On May 13, 1985, under the leadership of Philadelphia’s first Black mayor, W. Wilson Goode Sr., police dropped a bomb on the home of the Black liberation and environmentalist group MOVE. Due to confrontations with police and the complaints of neighbors, MOVE had been declared a terrorist organization by the city.

Eleven MOVE members—five children and six adults—were killed in the bombing. In a resulting fire that the mayor allowed to burn for hours, more than 60 homes in and around the 6200 block of Osage Avenue were destroyed. 

In June, Philadelphia’s City Council voted yes to renaming the street where Goode lives, the 2400 block of North 59th Street, after the former mayor who went on to become a minister.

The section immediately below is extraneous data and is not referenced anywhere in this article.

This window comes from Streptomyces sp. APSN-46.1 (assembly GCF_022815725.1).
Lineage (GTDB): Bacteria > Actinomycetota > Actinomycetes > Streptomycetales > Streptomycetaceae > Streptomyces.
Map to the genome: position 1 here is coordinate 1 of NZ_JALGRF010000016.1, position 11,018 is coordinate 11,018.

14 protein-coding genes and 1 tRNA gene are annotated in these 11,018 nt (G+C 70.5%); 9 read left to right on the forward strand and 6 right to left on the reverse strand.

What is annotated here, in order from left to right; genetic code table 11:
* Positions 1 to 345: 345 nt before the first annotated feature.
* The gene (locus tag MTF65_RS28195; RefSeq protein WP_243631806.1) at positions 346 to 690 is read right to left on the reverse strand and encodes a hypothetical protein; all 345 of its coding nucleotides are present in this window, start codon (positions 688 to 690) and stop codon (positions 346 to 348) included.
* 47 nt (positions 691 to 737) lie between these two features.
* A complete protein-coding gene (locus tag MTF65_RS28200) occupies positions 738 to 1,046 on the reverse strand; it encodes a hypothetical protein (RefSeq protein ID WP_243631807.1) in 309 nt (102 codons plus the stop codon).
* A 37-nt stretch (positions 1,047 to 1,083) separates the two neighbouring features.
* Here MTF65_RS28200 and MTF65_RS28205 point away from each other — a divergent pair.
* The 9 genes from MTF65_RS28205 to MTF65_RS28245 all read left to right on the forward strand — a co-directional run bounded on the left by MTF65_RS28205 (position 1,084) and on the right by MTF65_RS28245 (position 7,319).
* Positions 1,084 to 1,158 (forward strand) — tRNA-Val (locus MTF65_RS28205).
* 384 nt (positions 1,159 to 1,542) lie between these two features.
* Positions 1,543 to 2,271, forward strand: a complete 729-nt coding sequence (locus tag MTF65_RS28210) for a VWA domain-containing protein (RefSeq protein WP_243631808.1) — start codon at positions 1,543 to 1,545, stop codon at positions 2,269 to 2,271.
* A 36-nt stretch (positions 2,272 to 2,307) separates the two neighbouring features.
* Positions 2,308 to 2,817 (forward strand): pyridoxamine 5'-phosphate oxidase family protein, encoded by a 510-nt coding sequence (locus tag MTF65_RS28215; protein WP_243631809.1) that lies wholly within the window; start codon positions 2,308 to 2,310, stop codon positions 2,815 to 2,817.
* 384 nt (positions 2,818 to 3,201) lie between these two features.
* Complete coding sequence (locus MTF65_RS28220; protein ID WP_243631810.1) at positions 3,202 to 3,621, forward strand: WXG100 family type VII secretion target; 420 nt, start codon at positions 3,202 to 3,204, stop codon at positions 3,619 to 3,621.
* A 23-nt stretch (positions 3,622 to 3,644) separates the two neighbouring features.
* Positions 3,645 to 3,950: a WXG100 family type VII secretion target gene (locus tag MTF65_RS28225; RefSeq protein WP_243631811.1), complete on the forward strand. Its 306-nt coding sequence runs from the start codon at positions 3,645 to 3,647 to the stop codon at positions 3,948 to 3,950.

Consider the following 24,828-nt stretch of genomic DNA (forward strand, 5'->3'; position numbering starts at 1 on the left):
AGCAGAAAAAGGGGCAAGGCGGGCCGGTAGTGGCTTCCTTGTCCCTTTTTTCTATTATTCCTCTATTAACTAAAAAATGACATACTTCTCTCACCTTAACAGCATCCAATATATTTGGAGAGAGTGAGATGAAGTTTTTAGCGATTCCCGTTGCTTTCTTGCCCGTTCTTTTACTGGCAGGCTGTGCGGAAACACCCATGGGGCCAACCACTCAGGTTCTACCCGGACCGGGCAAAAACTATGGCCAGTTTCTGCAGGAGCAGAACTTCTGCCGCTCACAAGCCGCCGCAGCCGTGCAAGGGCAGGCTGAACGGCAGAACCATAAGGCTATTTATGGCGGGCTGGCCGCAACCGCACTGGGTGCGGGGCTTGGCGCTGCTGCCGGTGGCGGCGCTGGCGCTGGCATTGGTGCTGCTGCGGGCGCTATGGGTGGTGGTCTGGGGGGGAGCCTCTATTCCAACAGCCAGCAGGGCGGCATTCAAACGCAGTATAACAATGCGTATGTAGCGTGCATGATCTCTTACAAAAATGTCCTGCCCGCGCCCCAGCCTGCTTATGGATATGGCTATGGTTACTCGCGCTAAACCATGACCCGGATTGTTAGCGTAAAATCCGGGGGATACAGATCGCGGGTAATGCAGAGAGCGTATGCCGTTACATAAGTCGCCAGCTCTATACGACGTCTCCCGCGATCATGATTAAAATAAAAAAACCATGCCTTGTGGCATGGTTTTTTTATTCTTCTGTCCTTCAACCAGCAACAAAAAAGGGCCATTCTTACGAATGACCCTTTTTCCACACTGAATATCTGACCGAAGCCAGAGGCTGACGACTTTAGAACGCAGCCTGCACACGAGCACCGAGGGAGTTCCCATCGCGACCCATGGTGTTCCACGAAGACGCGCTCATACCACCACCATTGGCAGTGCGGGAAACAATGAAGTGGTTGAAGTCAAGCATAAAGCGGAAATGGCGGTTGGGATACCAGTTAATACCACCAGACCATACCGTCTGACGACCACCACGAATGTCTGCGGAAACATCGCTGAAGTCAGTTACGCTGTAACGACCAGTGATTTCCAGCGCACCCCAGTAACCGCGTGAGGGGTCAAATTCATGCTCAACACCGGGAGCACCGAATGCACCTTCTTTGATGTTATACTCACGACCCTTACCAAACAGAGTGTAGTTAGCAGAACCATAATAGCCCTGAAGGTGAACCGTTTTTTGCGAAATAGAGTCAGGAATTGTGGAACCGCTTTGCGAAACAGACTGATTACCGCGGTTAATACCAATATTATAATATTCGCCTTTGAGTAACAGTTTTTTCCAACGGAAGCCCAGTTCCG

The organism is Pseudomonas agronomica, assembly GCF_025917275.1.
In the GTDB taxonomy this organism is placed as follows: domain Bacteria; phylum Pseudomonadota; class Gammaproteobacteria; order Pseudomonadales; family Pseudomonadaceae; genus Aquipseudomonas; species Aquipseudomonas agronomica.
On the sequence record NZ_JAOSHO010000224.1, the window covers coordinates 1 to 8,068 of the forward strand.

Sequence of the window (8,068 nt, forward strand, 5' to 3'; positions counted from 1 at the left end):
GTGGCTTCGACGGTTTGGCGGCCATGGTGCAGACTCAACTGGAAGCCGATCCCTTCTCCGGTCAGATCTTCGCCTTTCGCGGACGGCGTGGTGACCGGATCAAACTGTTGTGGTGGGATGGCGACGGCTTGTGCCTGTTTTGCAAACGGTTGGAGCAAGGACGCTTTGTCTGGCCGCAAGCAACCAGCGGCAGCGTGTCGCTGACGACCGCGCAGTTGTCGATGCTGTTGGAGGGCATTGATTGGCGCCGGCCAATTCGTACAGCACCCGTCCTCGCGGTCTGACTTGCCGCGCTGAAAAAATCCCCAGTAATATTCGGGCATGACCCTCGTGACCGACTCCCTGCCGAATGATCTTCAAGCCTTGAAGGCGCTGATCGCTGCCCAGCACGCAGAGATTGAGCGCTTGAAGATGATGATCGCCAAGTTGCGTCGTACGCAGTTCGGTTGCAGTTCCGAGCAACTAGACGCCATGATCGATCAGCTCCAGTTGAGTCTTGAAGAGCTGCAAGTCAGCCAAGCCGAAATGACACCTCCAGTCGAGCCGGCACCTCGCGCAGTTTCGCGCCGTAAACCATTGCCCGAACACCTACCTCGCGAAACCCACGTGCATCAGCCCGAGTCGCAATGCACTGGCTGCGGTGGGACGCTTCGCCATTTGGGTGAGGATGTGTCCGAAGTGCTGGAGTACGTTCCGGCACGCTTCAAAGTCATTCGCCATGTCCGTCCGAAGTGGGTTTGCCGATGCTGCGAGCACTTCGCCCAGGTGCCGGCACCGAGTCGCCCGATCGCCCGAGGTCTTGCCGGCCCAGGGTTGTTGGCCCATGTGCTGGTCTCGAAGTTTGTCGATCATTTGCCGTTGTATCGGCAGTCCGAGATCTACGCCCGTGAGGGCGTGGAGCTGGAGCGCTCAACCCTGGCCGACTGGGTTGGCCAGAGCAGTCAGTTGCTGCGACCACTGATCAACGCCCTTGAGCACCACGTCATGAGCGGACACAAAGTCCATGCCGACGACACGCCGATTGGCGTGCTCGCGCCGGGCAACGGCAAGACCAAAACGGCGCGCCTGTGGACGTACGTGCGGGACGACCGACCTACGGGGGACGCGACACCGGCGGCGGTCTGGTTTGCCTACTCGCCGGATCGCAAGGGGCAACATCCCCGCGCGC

In protest, local activists in the newly formed Serudj-Ta Alliance for Restorative Justice demanded, among other things, that W. Wilson Goode Sr. Way be rescinded. In this video, captured on October 9, 2018, the alliance erected a memorial shrine to the 11 people killed in the bombing that will forever haunt the City of Philadelphia.

Maori Karmael Holmes is founder of BlackStar Film Festival and has organized programs at Anthology Film Archive, Institute of Contemporary Art Philadelphia, Barnes Foundation, and The Underground Museum. As a filmmaker, her film and video works have screened internationally including most notably, her feature documentary, “Scene Not Heard: Women in Philadelphia Hip-Hop.”